3 comments on “Another round of Dropbox Scam Emails Spikes my Blog

    • There is no more a way to prevent phishing emails as there is to prevent someone sending a letter to your home address via bulk mailers. Email addresses are open to all senders by definition to allow people to contact you. Only a spam filter (trainable or otherwise) can deal with these before you see them, and “file” them in the junk mail folder as appropriate.
      The best defense to phishing attempts is to be wary, suspicious and vigilant. Check links & your URL for validity before you click. If you do not know how to read a URL, then check out OpenDNS’s quiz so you can see how good you are at ferreting out fake URLs.
      As a rule, I never click unsolicited links (even if a friend sent it), without some sort of verification that that person sent it (I carefully read the full URL and look for proper domain name and also look for queries everything after the page name and “?”

      Any company worth its salt will not send out unsolicited URLs in their emails with few exceptions. Solicited emails with URLs (like password reset you just requested minutes before) are okay, as are mailing lists for marketing you’ve signed up for, as long as you make sure the wording is in tone and the URLs are valid.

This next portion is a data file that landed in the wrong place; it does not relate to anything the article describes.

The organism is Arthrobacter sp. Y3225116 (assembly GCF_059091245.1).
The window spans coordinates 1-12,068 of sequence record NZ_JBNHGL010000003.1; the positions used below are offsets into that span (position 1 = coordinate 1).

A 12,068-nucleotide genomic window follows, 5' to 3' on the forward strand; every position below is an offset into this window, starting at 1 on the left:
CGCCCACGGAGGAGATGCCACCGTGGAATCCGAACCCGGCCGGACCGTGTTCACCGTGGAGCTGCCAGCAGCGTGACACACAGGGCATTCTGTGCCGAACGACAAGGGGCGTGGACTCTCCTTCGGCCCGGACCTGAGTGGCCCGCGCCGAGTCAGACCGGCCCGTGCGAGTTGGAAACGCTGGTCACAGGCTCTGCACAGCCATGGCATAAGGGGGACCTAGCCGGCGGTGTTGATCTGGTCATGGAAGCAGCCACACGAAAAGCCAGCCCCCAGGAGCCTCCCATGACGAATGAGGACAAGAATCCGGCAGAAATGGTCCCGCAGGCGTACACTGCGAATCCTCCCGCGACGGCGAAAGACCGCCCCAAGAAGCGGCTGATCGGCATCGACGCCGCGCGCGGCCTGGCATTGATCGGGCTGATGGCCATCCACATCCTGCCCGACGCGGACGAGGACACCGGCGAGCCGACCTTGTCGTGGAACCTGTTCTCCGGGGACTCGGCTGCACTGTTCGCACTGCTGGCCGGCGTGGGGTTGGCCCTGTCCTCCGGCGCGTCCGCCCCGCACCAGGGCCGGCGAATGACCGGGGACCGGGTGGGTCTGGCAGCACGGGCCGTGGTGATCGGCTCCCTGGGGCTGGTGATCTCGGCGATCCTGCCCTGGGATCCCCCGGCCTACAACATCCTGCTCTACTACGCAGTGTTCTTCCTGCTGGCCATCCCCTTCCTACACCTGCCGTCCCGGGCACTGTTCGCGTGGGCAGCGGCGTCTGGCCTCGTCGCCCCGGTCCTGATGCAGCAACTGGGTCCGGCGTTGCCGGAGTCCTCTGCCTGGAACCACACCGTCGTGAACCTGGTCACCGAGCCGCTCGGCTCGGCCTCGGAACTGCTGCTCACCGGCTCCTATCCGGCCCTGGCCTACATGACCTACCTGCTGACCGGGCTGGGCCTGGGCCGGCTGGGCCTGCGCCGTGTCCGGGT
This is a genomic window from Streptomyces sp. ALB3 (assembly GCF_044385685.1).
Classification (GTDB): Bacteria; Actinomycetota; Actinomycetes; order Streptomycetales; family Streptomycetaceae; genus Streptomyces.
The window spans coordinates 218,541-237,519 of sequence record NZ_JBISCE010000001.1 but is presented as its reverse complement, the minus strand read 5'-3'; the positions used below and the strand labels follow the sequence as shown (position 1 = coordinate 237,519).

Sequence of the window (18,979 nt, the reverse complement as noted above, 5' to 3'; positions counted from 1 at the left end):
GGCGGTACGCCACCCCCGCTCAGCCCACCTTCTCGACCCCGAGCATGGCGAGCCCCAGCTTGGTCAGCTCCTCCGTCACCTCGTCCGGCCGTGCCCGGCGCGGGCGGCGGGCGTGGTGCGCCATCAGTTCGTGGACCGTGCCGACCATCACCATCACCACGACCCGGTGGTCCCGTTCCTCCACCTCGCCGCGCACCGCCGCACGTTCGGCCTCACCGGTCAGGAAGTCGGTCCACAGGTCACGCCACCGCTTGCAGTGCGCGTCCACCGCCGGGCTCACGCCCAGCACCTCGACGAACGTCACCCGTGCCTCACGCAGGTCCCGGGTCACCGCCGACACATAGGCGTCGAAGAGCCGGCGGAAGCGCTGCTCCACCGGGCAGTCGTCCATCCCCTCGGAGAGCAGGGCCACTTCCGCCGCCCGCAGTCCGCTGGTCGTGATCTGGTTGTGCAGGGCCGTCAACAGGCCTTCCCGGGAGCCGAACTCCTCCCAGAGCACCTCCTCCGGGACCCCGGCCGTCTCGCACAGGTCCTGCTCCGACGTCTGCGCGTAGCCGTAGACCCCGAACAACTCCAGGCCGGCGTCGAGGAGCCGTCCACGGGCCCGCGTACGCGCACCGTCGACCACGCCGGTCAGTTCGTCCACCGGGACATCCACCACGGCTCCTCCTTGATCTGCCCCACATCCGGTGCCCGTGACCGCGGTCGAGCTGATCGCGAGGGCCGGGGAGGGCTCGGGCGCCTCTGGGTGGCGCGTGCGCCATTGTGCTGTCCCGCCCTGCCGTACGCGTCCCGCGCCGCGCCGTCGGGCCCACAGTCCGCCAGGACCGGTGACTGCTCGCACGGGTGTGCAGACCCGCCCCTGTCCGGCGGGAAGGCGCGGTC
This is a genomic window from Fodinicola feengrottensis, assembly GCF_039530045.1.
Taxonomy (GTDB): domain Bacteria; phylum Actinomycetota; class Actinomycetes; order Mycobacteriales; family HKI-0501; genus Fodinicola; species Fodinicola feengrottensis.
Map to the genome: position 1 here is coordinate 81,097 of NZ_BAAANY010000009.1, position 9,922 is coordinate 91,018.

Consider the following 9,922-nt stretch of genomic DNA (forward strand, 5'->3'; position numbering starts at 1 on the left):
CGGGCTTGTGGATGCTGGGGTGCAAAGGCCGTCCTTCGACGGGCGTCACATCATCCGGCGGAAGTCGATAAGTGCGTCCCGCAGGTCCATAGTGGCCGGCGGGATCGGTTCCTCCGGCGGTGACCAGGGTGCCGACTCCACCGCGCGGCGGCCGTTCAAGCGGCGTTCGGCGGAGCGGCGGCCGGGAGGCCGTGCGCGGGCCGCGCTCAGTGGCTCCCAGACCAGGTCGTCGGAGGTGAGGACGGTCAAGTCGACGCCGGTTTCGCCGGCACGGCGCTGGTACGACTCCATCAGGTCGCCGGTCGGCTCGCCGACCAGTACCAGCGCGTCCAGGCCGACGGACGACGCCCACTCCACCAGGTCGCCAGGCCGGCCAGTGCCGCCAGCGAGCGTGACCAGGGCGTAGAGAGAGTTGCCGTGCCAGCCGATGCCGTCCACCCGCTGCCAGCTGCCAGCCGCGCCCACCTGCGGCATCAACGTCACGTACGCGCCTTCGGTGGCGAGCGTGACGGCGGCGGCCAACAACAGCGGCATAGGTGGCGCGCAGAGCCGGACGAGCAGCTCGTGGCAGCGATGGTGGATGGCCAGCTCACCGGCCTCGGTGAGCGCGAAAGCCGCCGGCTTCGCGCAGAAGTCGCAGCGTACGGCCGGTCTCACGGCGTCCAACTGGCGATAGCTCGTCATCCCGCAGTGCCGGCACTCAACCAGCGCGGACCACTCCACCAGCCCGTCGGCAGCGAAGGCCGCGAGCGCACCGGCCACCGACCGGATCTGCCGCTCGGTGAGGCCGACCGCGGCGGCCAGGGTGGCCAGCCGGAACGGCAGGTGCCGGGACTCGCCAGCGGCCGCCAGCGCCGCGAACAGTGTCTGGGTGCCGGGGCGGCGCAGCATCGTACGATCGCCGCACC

If a person—known or unknown—sent an email warning of malware on my computer (or calls you with a thick accent), I would first verify through another channel the identity and/or examine the diction used for consistency with known/professional style. (I am known by my friends for my writing style, and will always pick up the phone to warn them when I suspect they’ve been hacked.)

      When in doubt navigate to site manually by typing the known URL instead of clicking a link. dropbox.com will only use a dropbox.com domain, and not “droplꜿox.ru” or some other suspicious URL.

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